The American Chestnut Foundation has published an essay by Hampshire College student Olivia Biller 12S. Biller wrote about the reintegration of American chestnut trees into forests.
Most American chestnut trees succumbed to a fungal disease from imported Asiatic chestnut trees beginning in 1900 and are “largely functionally extinct,” Biller said.
Chestnut trees produce large amounts of nuts, so reintegrating them into the American landscape benefits the entire ecosystem. “When the chestnut population decreased, nut production in the eastern woodlands decreased by 40 percent,” Biller said. With hemlock, beech, oak, and elm trees all threatened by disease, Biller hopes that chestnut restoration can be used to create a template for protecting all trees.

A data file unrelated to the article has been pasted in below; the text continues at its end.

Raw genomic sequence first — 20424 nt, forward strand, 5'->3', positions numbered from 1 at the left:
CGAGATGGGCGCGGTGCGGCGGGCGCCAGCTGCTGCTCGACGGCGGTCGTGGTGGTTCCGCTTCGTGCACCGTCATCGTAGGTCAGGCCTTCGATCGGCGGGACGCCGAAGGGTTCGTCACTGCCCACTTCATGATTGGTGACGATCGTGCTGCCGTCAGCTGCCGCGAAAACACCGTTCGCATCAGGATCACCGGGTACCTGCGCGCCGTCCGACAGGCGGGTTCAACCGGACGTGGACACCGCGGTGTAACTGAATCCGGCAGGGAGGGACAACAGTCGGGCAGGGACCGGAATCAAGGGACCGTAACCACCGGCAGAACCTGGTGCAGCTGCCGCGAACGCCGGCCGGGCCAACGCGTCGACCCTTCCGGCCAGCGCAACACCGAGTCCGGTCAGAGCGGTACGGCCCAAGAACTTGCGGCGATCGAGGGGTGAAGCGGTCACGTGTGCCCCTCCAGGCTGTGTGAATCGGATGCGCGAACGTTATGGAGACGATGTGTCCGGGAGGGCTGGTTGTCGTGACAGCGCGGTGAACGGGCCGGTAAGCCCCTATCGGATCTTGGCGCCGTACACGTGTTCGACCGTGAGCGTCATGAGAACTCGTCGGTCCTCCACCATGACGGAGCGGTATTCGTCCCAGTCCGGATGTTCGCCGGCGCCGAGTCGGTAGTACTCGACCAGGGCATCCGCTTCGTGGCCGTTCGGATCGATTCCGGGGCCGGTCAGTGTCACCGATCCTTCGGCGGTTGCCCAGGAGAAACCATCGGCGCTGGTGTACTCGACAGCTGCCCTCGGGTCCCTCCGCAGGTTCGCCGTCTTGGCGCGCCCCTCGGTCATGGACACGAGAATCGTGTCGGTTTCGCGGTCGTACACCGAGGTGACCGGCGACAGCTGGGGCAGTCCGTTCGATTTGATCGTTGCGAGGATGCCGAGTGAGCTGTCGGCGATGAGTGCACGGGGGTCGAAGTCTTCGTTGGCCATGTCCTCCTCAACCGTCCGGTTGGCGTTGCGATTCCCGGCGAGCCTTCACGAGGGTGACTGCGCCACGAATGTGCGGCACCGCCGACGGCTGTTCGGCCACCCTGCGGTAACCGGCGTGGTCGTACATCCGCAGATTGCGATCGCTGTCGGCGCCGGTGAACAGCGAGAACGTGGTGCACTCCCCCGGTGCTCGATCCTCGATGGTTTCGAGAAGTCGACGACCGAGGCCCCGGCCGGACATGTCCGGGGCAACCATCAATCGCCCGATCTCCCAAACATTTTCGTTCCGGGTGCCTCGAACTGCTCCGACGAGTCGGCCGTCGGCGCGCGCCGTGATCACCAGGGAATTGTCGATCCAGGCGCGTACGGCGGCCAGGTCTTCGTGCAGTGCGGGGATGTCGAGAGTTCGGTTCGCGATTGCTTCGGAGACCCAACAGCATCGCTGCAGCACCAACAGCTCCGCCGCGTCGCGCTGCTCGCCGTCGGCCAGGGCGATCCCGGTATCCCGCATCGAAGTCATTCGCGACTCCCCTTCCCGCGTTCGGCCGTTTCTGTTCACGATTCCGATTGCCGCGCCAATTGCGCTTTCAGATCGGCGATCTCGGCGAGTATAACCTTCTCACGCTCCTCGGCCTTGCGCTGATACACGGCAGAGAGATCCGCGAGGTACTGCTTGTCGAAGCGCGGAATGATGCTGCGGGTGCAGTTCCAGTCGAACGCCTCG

Biller, who is a transfer student, approached her studies without much of a background in the sciences. “I was studying electronic music composition [before coming to Hampshire],” she said. “I had to relearn how to learn, and Hampshire was really helpful at helping me through that process.”
“I never thought I’d be involved in the sciences, and my journey should be encouraging to other students who feel like science is an inaccessible field,” she said.